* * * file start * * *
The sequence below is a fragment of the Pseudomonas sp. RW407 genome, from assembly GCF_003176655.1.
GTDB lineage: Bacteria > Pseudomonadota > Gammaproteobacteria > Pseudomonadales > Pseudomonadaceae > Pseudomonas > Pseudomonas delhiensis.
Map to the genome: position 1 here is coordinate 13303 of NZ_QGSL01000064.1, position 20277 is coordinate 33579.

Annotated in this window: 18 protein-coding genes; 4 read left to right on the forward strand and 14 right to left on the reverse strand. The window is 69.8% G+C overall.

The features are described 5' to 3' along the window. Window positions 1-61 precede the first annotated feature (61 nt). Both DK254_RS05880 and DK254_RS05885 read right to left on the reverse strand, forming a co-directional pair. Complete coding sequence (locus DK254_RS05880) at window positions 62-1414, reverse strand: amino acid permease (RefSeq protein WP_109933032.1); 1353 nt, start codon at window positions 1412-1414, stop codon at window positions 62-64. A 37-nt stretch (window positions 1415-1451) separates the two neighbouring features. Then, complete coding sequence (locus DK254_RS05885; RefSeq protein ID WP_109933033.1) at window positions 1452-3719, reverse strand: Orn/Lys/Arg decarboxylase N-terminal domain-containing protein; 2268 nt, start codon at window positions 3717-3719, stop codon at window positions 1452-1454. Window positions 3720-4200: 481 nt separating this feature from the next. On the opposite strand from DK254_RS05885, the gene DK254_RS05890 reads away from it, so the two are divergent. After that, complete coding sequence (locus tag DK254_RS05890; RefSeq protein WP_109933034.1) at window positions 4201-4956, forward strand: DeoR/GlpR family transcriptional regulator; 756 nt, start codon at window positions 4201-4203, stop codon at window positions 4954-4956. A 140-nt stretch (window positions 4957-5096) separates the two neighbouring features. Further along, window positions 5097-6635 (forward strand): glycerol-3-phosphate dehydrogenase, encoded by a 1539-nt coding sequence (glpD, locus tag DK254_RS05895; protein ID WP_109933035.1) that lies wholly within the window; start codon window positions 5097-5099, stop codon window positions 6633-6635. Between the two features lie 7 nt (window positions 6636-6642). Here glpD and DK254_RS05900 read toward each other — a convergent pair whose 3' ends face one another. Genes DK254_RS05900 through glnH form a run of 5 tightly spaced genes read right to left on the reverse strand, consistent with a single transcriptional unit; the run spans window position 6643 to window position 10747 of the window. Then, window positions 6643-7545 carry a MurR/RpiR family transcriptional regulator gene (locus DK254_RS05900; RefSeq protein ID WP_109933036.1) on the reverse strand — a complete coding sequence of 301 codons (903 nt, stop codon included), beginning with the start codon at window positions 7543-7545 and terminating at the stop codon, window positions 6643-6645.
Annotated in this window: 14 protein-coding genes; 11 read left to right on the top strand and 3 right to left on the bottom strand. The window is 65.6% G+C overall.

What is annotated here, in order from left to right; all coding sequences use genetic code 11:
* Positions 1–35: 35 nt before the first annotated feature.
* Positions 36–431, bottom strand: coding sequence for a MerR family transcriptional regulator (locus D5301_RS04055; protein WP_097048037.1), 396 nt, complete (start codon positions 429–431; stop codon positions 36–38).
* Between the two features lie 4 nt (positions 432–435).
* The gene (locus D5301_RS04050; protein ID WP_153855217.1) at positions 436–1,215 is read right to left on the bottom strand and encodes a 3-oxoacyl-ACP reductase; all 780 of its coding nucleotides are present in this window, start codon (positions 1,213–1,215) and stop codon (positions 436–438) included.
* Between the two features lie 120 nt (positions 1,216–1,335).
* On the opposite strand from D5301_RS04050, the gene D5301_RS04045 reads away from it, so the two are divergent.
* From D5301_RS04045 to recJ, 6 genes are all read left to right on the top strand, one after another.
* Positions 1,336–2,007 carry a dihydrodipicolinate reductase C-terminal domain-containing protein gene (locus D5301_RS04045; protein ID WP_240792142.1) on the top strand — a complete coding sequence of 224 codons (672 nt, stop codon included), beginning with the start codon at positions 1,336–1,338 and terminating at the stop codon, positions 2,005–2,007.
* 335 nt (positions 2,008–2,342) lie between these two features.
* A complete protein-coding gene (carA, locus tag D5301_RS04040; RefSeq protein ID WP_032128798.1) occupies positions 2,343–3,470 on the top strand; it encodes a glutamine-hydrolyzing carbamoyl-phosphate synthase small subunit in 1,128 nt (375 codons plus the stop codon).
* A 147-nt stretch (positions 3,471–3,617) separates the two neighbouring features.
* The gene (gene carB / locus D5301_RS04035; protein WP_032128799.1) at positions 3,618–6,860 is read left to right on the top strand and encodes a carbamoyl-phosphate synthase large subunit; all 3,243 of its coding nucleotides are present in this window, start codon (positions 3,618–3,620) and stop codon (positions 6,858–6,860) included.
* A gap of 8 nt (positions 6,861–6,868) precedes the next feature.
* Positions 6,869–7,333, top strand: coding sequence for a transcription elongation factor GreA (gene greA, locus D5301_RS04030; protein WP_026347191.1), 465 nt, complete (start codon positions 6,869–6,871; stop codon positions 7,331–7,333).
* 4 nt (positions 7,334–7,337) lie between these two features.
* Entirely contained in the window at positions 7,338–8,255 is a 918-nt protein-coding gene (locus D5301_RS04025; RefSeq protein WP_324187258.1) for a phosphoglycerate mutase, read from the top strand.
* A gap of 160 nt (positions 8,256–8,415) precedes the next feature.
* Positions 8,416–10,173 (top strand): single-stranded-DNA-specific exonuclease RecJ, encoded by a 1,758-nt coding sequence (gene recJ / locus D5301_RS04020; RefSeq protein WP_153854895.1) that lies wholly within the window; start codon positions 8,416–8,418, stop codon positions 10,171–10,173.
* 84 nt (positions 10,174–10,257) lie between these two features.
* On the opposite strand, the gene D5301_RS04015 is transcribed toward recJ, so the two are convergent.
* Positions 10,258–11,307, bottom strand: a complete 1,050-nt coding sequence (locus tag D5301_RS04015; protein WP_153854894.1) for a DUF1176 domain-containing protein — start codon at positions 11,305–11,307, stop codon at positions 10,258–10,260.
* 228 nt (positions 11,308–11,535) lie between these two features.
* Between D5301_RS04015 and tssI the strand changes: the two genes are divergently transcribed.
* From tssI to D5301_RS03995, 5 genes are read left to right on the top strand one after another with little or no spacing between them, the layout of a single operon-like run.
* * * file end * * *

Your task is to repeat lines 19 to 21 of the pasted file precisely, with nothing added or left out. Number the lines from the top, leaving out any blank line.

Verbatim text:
* The gene (gene carB / locus D5301_RS04035; protein WP_032128799.1) at positions 3,618–6,860 is read left to right on the top strand and encodes a carbamoyl-phosphate synthase large subunit; all 3,243 of its coding nucleotides are present in this window, start codon (positions 3,618–3,620) and stop codon (positions 6,858–6,860) included.
* A gap of 8 nt (positions 6,861–6,868) precedes the next feature.
* Positions 6,869–7,333, top strand: coding sequence for a transcription elongation factor GreA (gene greA, locus D5301_RS04030; protein WP_026347191.1), 465 nt, complete (start codon positions 6,869–6,871; stop codon positions 7,331–7,333).